[ASP.NET] Creating Web Sites or Web Application

ASP.NET provides many templates to start the web development. Your choice will be in 2 big categories: web sites or web applications. VS 2010 provides more templates such as MVC applications. MVC 3 even add more templates.  

1. Web Sites vs. Web Applications

Web Sites (so called “projectless development“) are designed to keep your website directory clean without any extra files, which do not need to be deployed. Web applications, in other words, uses the solution and the projects to sync all your files and pages.

There are some pros and cons for each side.

2.  Web Sites

Web sites are easy to deploy and easy to manage. There are several types of web sites you can create in Visual Studio.

– File System Web Site –

  • used when IIS is not installed on the developer’s computer and the developer wants to create a Web site without the use of a remote Web server
  • stored all files inside the selected folder
  • use the lightweight ASP.NET development server
  • run and debug a web site locally without a local IIS

– FTP Web Site –

  •  used when building a web site that is being hosted on a remote computer that does not have Front Page Server Extensions installed
  • FTP used TCP and requires 2 ports (20: data port, 21: command port)
  • Active mode is the default mode. It starts with the client selection of 2 ports (n, n+1). The client uses the port n to initiate the communication to port 21 of the server. When the server responds, the client sends a “port” command. The server initiates data communication from port 20 to the client port n+1. (If the client has a firewall installed, server’s initiation may be blocked.)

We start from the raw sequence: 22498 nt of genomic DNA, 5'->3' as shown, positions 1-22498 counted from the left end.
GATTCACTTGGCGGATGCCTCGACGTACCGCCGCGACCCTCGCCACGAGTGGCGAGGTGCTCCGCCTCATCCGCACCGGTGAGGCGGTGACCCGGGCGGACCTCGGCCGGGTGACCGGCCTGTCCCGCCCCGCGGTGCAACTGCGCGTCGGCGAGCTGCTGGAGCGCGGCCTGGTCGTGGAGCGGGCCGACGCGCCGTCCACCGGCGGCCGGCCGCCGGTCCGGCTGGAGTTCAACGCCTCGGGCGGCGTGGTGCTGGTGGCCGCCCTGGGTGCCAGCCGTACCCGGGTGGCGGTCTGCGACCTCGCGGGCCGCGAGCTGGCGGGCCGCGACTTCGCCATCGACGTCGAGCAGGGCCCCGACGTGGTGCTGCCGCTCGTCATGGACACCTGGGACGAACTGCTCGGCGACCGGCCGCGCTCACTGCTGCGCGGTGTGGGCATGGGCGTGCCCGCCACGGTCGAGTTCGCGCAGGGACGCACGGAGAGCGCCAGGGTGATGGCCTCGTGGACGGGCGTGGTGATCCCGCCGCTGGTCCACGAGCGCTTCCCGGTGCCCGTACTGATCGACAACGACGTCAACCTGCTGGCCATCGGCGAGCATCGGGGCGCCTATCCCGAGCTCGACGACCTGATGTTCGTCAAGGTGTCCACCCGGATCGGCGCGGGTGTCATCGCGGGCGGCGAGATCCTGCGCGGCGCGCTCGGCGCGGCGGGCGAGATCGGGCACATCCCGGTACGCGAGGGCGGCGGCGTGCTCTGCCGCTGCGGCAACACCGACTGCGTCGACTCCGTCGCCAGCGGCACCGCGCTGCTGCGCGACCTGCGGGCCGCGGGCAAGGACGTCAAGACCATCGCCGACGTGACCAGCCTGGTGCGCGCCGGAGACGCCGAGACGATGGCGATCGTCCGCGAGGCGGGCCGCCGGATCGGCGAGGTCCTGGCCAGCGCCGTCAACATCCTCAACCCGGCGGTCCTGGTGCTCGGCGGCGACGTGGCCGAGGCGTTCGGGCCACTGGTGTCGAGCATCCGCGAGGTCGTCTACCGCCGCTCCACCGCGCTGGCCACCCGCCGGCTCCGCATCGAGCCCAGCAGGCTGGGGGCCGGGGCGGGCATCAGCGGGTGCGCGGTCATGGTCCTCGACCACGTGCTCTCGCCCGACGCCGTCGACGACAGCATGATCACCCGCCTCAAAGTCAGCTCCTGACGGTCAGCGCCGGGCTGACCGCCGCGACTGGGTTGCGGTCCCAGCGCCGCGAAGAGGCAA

• Passive mode can solve the communication problems when the client has to go through a firewall. When the passive mode is used, the client sends a “pasv” command when the server responds to the client’s request. Then the server selects a random port for data communication and the client initiates data communication.

– HTTP Web Site –

  •  used when IIS is installed on the developer’s computer or on a remote computer with Front Page Server Extensions installed

MVC 3 allows you to create another type of a web site using Razor syntax.

3. Web Applications

Web Applications are organized with projects. It requires extra steps to deploy the application but there are also benefits you can consider.

  • You can manage multiple web applications in a single solution.
  • There are some tools to help the deployment easier such as Web packages.

VS 2010 shipped with MVC 2 and you can download and install MVC3 too. You can see MVC2 and MVC3 application templates separately.

4. Solution File

In Visual Studio, you are working in a solution all the time. Even when you are working with a web site, the solution is used. (The hiddden solution files are  located in the “My Documents\Visual Studio 2010\Projects”)

There are 2 solution files: The “Solution File (.sln)” is a text resource file, which contains general information. The “Solution User Option File (.suo)” file is a binary file, which contains more development specific environment data.

– .sln –

  • A list of the projects in a solution
  • The target framework version
  • The default programming language
  • A list of project dependencies
  • Source control information
  • A list of add-ins

– .suo –

  • The task list
  • Debugger break points
  • Visual Studio Windows locations

5. Dynamic Compilation

When you use the “Web Site” model, the pages do not need to be compiled before deployment. Dynamic compilation refers to the delayed compilation of Web pages that takes place when a user requests a web page

  • Pros: Changes to a file in a site will result in an automatic recompilation; the entire application does not need to be recompiled every time a change is made to a single page; Pages that contain compile errors do not prevent other pages in the site from running
  • Cons:  It requires the first user to take a compilation performance hit

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